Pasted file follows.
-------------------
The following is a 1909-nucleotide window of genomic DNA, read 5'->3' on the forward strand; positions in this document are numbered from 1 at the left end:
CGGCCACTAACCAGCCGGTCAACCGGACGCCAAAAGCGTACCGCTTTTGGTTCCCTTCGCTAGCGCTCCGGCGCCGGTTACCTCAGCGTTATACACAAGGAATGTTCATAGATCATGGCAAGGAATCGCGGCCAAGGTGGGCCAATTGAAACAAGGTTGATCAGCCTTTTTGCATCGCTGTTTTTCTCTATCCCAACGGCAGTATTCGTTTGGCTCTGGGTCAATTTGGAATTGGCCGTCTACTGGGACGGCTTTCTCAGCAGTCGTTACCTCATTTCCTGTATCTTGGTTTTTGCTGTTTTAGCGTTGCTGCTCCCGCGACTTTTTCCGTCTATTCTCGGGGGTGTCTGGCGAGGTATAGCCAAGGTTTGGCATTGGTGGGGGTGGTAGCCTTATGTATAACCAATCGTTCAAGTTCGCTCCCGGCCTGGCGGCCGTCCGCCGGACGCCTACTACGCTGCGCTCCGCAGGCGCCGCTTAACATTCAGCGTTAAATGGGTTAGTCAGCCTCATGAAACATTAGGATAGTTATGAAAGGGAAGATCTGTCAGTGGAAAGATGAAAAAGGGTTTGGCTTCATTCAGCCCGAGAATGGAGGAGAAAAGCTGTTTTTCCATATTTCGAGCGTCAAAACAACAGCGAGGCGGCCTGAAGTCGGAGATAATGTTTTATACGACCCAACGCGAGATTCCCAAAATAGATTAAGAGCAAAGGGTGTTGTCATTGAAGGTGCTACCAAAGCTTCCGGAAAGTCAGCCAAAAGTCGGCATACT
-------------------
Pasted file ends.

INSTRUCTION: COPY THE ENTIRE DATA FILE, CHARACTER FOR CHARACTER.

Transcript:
The following is a 1909-nucleotide window of genomic DNA, read 5'->3' on the forward strand; positions in this document are numbered from 1 at the left end:
CGGCCACTAACCAGCCGGTCAACCGGACGCCAAAAGCGTACCGCTTTTGGTTCCCTTCGCTAGCGCTCCGGCGCCGGTTACCTCAGCGTTATACACAAGGAATGTTCATAGATCATGGCAAGGAATCGCGGCCAAGGTGGGCCAATTGAAACAAGGTTGATCAGCCTTTTTGCATCGCTGTTTTTCTCTATCCCAACGGCAGTATTCGTTTGGCTCTGGGTCAATTTGGAATTGGCCGTCTACTGGGACGGCTTTCTCAGCAGTCGTTACCTCATTTCCTGTATCTTGGTTTTTGCTGTTTTAGCGTTGCTGCTCCCGCGACTTTTTCCGTCTATTCTCGGGGGTGTCTGGCGAGGTATAGCCAAGGTTTGGCATTGGTGGGGGTGGTAGCCTTATGTATAACCAATCGTTCAAGTTCGCTCCCGGCCTGGCGGCCGTCCGCCGGACGCCTACTACGCTGCGCTCCGCAGGCGCCGCTTAACATTCAGCGTTAAATGGGTTAGTCAGCCTCATGAAACATTAGGATAGTTATGAAAGGGAAGATCTGTCAGTGGAAAGATGAAAAAGGGTTTGGCTTCATTCAGCCCGAGAATGGAGGAGAAAAGCTGTTTTTCCATATTTCGAGCGTCAAAACAACAGCGAGGCGGCCTGAAGTCGGAGATAATGTTTTATACGACCCAACGCGAGATTCCCAAAATAGATTAAGAGCAAAGGGTGTTGTCATTGAAGGTGCTACCAAAGCTTCCGGAAAGTCAGCCAAAAGTCGGCATACT